Yes, I'm taking the plunge ... going 100 percent computerized. In my last post, I wrote about my new mount, the Orion Atlas EQ-G. I wrote how, because of the winter weather in the Pacific Northwest, this mount has never seen first light. And now, months later, it still hasn't. But Spring is coming, so I'm getting ready by doing something I've been wanting to do for a long time - set it up from the start so that I can control the mount from my PC using a Gamepad. To me, it just makes sense as I'm controlling my cameras, autoguiding, etc. from my laptop. It's a bit scary to drop the hand controller but, here I go ... So long, hand controller that I've never even had a chance to use...
All of this is documented elsewhere on the Internet so I'm not going to try to impress you with a huge long post with lots of fancy pictures and instruction. Instead, I'm going to hit the important points, let you know where I ran into issues, and give a few helpful photos. In each case, I will provide external links that will come in handy when you set this up yourself.
First, to use the EQMod software, you have to purchase a special cable - the EQDIR-USB cable. I purchased mine from Xagyl Communications. It's a bit pricey but well worth it. This link is for those who use the Atlas (or similar) mount. Other mounts may require a different cable: Xagyl Communications EQ-DIR.
Next, be sure to download all the software you need. Even if you already have Stellarium, I would recommend that you update it. I had to.
You'll also need to connect everything. Remove the hand controller from your mount. Using the Xagyl cable, plug the serial connector to the mount serial connector and the other end into your laptop. Plug the Gamepad into another USB port. Now if your laptop only has one or two USB ports (as mine does), you will need to also purchase a powered USB hub if you also run a separate autoguider or CCD cam or any number of other accessories.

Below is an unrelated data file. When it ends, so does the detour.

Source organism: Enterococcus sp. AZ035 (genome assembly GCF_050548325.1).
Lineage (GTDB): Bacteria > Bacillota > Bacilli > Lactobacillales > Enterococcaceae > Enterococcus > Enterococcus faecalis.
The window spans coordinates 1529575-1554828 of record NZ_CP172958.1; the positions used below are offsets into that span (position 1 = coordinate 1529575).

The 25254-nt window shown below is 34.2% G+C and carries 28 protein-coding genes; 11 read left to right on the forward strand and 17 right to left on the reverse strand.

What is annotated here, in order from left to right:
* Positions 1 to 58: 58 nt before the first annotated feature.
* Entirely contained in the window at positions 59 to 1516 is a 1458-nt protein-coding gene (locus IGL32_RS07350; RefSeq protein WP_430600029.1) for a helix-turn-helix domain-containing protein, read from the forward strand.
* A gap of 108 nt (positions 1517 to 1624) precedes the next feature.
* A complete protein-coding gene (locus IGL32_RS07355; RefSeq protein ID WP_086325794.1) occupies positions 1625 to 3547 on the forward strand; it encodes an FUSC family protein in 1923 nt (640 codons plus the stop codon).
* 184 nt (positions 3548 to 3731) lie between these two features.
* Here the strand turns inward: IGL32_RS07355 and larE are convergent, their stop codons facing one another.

As I mentioned above, this is just a short, handy guide to the process. If you need something more in depth or you have never used Stellarium, consult this link: Setting up an Equatorial Mount on ASCOM with EQMod, Stellarium and Cartes du Ciel.
After updating Stellarium (and setting any necessary configuration in Stellarium - your location coordinates being the most important), install the ASCOM platform. There is a bug in some versions of the ASCOM platform on Windows 10 that relates to user permissions. Be sure to install it as Administrator. If you still get the permissions error, here's a resource that helped me get past it. Note that you must be comfortable editing your Windows registry. If not, do not do this step - instead, find someone who knows something about the Windows registry.
Once ASCOM is installed, install the EQMod software. This should be pretty straightforward. There is some configuration to be done - setting the correct COM port, inputting your latitude and longitude coordinates, and more. Refer to the more detailed link above if necessary. It's important to note that your coordinates must match the coordinates you set up when installing Stellarium. If you didn't set up your location in Stellarium, do that first.
Next, install StellariumScope. You may see an error pop up right away but in most cases, this is normal. Just ignore it and proceed. This should be fairly straightforward but again, consult to the detailed link above if necessary. Set up and configure this before continuing.
At this point, if you've done everything correctly, your mount already be powered on and everything connected. Now that StellariumScope is installed, open Stellarium and look to Polaris. You should see crosshairs near Polaris that represent where your scope is pointing. When you see this, just select any star in the night sky, press Control 1 on your keyboard and you should see the mount slew. Congratulations! You did it!
The only thing remaining is to learn how to use your Gamepad to control the telescope.
Here's a link I found that was handy to learn which Gamepad buttons control which mount functions. True, it will take some practice and some nights out in the field to memorize all these, but I was able to print out and laminate some small cheat sheets from the graphics on this site.
So there you are. When I did this, a little guide like this would have saved me a lot of heartache so that's why I put it together. Let me know if it helped. If you find other neat features or things you can do with this setup, please share with the rest of us!
Clear skies ... well, everywhere but near Seattle ... (sigh) ....